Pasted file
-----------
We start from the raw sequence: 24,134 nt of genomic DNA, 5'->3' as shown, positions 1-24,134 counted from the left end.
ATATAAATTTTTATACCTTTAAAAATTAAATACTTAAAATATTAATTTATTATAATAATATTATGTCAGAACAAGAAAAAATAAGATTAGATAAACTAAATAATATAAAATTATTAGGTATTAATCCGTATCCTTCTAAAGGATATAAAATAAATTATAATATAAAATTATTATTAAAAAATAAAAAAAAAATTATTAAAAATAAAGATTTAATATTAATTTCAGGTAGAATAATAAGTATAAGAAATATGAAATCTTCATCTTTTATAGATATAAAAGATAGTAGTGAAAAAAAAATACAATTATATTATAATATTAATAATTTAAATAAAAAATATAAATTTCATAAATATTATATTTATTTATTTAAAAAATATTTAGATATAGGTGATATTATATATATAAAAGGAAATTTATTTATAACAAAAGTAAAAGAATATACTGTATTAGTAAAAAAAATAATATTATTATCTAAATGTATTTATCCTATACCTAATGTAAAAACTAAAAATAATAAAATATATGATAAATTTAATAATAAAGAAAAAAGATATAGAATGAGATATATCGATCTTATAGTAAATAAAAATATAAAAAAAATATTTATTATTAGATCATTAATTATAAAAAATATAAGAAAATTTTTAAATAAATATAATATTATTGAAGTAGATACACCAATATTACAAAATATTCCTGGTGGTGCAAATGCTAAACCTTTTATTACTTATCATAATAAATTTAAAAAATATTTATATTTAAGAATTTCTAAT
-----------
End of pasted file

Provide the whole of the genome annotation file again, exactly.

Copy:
We start from the raw sequence: 24,134 nt of genomic DNA, 5'->3' as shown, positions 1-24,134 counted from the left end.
ATATAAATTTTTATACCTTTAAAAATTAAATACTTAAAATATTAATTTATTATAATAATATTATGTCAGAACAAGAAAAAATAAGATTAGATAAACTAAATAATATAAAATTATTAGGTATTAATCCGTATCCTTCTAAAGGATATAAAATAAATTATAATATAAAATTATTATTAAAAAATAAAAAAAAAATTATTAAAAATAAAGATTTAATATTAATTTCAGGTAGAATAATAAGTATAAGAAATATGAAATCTTCATCTTTTATAGATATAAAAGATAGTAGTGAAAAAAAAATACAATTATATTATAATATTAATAATTTAAATAAAAAATATAAATTTCATAAATATTATATTTATTTATTTAAAAAATATTTAGATATAGGTGATATTATATATATAAAAGGAAATTTATTTATAACAAAAGTAAAAGAATATACTGTATTAGTAAAAAAAATAATATTATTATCTAAATGTATTTATCCTATACCTAATGTAAAAACTAAAAATAATAAAATATATGATAAATTTAATAATAAAGAAAAAAGATATAGAATGAGATATATCGATCTTATAGTAAATAAAAATATAAAAAAAATATTTATTATTAGATCATTAATTATAAAAAATATAAGAAAATTTTTAAATAAATATAATATTATTGAAGTAGATACACCAATATTACAAAATATTCCTGGTGGTGCAAATGCTAAACCTTTTATTACTTATCATAATAAATTTAAAAAATATTTATATTTAAGAATTTCTAAT